The movie goddess hadn't wanted to admit having a child, fearing it would destroy her youthful image. The playboy hadn't cared about anything except avoiding entanglements and responsibility.
Georgos was therefore kept well out of sight and, during various stages of his childhood, assigned to successive sets of foster-parents, none of whom be liked. The name Archambault came from a branch of his mother's family.
By the age of nine, Georgos had met his father once, his mother a total of three times. After that be saw neither. As a child he wanted, with a fierce determination, to know his parents, but they were equally determined-for differing, selfish reasons-not to know him.
In retrospect, Georges' mother appeared to have possessed more conscience than his father. She, at least, sent substantial sums of money to Georgos through an Athens law firm, money which permitted hirn to attend Yale and obtain a Ph.D., and later finance Friends of Freedom.
The former movie actress, now far removed from a goddess in appearance, professed to be shocked when informed by news reporters of the use to which some of her money had been put. Paradoxically, though, she seemed to enjoy the attention Georgos now brought her, perhaps because she was living in obscurity, in a grubby apartment outside Athens and drinking heavily. She had also been ill, though she would not discuss the nature of her ailment.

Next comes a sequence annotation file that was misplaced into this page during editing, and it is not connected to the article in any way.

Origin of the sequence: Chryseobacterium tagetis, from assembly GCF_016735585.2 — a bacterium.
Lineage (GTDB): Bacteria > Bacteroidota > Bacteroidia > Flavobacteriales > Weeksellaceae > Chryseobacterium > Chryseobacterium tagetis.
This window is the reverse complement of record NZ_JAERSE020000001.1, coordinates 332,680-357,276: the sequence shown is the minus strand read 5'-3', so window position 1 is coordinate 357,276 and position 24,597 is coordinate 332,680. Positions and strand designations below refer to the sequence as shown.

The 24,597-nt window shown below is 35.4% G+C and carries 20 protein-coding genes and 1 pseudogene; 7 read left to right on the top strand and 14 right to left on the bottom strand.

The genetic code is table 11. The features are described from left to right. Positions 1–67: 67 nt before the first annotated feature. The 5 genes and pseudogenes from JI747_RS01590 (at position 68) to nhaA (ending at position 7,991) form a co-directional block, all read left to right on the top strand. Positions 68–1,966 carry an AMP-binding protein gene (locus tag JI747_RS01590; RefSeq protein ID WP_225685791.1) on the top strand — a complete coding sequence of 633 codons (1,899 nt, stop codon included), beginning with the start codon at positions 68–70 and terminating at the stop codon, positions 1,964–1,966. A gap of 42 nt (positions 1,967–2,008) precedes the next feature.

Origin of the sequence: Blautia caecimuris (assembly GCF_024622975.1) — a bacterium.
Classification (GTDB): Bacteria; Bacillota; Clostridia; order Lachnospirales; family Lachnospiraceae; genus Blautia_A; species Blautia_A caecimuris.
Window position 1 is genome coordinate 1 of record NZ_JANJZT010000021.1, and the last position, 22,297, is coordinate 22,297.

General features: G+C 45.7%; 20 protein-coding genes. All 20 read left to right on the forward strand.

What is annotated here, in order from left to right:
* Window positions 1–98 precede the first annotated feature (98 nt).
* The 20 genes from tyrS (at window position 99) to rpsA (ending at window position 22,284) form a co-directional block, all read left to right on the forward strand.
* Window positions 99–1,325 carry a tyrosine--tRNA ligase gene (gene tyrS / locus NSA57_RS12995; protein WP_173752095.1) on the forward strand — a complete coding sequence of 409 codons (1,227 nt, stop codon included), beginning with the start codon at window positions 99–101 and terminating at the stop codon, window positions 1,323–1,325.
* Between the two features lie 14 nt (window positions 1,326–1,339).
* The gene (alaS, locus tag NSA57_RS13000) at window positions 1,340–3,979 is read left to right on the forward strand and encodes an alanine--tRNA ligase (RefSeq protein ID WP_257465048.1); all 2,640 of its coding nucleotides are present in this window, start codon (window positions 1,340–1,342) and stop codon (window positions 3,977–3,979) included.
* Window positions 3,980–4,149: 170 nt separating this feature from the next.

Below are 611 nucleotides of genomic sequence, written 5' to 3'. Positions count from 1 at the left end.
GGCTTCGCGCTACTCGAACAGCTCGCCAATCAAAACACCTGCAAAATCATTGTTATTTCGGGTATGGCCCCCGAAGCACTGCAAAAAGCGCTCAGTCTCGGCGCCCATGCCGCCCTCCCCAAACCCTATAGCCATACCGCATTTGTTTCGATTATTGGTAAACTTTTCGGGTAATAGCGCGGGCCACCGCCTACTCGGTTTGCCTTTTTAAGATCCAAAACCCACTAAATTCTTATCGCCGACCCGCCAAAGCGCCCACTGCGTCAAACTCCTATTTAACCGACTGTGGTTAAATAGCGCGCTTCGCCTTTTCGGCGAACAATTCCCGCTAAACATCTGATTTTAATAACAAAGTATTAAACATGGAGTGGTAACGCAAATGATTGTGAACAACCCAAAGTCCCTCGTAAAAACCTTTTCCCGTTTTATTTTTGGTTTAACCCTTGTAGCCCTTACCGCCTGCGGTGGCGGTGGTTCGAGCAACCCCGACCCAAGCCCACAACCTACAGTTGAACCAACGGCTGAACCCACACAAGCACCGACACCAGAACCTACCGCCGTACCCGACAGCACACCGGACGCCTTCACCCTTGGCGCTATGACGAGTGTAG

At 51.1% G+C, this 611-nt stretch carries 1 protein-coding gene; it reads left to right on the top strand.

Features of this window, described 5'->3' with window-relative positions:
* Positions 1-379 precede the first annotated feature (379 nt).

When Georgos' activities were described to her in detail, she responded, "That is not a son, it is an evil animal."
However when asked by a woman reporter if she did not believe her own neglect of Georgos had been largely responsible for what he had become, the ex-actress spat in the questioner's face.
In Manhattan, the aging-playboy father of Georgos dodged the press for several days. Then, when discovered by a reporter in a Fifty-ninth Street bar, he at first denied any intervenement with the Greek movie star, including having sired her child. Finally, when documentary proof of his fatherhood was shown to him, he shrugged and delivered the statement: "My advice to the cops is to shoot the bastard on sight-to kill."
Georgos, in due course, read both comments by his parents. Neither surprised him, but they intensified his hatred of almost everything. So now, in the final week of April, Georgos concluded that the time was near for action. On the one hand, he reasoned, he could not hope to remain in hiding, undetected, much longer-only two nights ago, when shopping for food at a small supermarket, he caught sight of another customer, a man, looking at him with what seemed more than casual curiosity; Georgos left the place hastily. On the other hand, the initial impact of all the publicity, and circulation of his photograph, should have moderated by now, at least a little.